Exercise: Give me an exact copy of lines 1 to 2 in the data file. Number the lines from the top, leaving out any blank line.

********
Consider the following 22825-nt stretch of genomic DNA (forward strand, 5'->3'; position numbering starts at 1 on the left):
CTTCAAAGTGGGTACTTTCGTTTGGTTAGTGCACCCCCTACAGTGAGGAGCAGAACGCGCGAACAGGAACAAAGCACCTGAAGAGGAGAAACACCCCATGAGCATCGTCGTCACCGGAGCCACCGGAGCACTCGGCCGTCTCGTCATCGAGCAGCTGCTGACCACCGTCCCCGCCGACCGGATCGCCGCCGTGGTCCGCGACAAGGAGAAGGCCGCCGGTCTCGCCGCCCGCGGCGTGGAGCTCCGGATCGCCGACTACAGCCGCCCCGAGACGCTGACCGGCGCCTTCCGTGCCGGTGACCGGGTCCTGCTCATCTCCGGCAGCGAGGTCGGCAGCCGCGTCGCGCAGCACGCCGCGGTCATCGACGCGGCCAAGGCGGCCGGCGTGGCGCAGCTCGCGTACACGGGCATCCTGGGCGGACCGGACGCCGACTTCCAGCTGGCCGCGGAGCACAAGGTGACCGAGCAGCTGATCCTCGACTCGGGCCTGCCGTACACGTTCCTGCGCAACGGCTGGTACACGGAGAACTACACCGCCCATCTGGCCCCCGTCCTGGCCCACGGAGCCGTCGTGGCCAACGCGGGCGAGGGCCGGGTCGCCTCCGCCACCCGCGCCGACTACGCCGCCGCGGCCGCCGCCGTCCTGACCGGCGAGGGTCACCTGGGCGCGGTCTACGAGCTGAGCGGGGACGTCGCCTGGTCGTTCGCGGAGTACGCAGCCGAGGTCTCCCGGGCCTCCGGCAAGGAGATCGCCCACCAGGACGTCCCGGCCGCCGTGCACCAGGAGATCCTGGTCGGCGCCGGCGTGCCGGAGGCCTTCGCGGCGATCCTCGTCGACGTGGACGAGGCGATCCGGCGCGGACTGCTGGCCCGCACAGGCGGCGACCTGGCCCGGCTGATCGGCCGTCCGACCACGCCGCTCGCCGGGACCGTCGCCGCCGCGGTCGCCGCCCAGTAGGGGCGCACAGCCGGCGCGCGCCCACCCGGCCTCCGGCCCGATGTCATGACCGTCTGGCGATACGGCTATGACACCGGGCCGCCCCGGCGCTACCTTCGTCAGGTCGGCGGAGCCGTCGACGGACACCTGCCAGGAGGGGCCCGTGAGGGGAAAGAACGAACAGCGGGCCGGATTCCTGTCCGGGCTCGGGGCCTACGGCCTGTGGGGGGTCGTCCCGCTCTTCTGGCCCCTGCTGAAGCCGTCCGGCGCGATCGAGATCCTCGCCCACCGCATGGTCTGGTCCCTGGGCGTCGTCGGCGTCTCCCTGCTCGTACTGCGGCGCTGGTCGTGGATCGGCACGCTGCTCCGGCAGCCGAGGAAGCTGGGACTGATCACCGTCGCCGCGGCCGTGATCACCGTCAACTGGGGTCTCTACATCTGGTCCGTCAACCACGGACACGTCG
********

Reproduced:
Consider the following 22825-nt stretch of genomic DNA (forward strand, 5'->3'; position numbering starts at 1 on the left):
CTTCAAAGTGGGTACTTTCGTTTGGTTAGTGCACCCCCTACAGTGAGGAGCAGAACGCGCGAACAGGAACAAAGCACCTGAAGAGGAGAAACACCCCATGAGCATCGTCGTCACCGGAGCCACCGGAGCACTCGGCCGTCTCGTCATCGAGCAGCTGCTGACCACCGTCCCCGCCGACCGGATCGCCGCCGTGGTCCGCGACAAGGAGAAGGCCGCCGGTCTCGCCGCCCGCGGCGTGGAGCTCCGGATCGCCGACTACAGCCGCCCCGAGACGCTGACCGGCGCCTTCCGTGCCGGTGACCGGGTCCTGCTCATCTCCGGCAGCGAGGTCGGCAGCCGCGTCGCGCAGCACGCCGCGGTCATCGACGCGGCCAAGGCGGCCGGCGTGGCGCAGCTCGCGTACACGGGCATCCTGGGCGGACCGGACGCCGACTTCCAGCTGGCCGCGGAGCACAAGGTGACCGAGCAGCTGATCCTCGACTCGGGCCTGCCGTACACGTTCCTGCGCAACGGCTGGTACACGGAGAACTACACCGCCCATCTGGCCCCCGTCCTGGCCCACGGAGCCGTCGTGGCCAACGCGGGCGAGGGCCGGGTCGCCTCCGCCACCCGCGCCGACTACGCCGCCGCGGCCGCCGCCGTCCTGACCGGCGAGGGTCACCTGGGCGCGGTCTACGAGCTGAGCGGGGACGTCGCCTGGTCGTTCGCGGAGTACGCAGCCGAGGTCTCCCGGGCCTCCGGCAAGGAGATCGCCCACCAGGACGTCCCGGCCGCCGTGCACCAGGAGATCCTGGTCGGCGCCGGCGTGCCGGAGGCCTTCGCGGCGATCCTCGTCGACGTGGACGAGGCGATCCGGCGCGGACTGCTGGCCCGCACAGGCGGCGACCTGGCCCGGCTGATCGGCCGTCCGACCACGCCGCTCGCCGGGACCGTCGCCGCCGCGGTCGCCGCCCAGTAGGGGCGCACAGCCGGCGCGCGCCCACCCGGCCTCCGGCCCGATGTCATGACCGTCTGGCGATACGGCTATGACACCGGGCCGCCCCGGCGCTACCTTCGTCAGGTCGGCGGAGCCGTCGACGGACACCTGCCAGGAGGGGCCCGTGAGGGGAAAGAACGAACAGCGGGCCGGATTCCTGTCCGGGCTCGGGGCCTACGGCCTGTGGGGGGTCGTCCCGCTCTTCTGGCCCCTGCTGAAGCCGTCCGGCGCGATCGAGATCCTCGCCCACCGCATGGTCTGGTCCCTGGGCGTCGTCGGCGTCTCCCTGCTCGTACTGCGGCGCTGGTCGTGGATCGGCACGCTGCTCCGGCAGCCGAGGAAGCTGGGACTGATCACCGTCGCCGCGGCCGTGATCACCGTCAACTGGGGTCTCTACATCTGGTCCGTCAACCACGGACACGTCG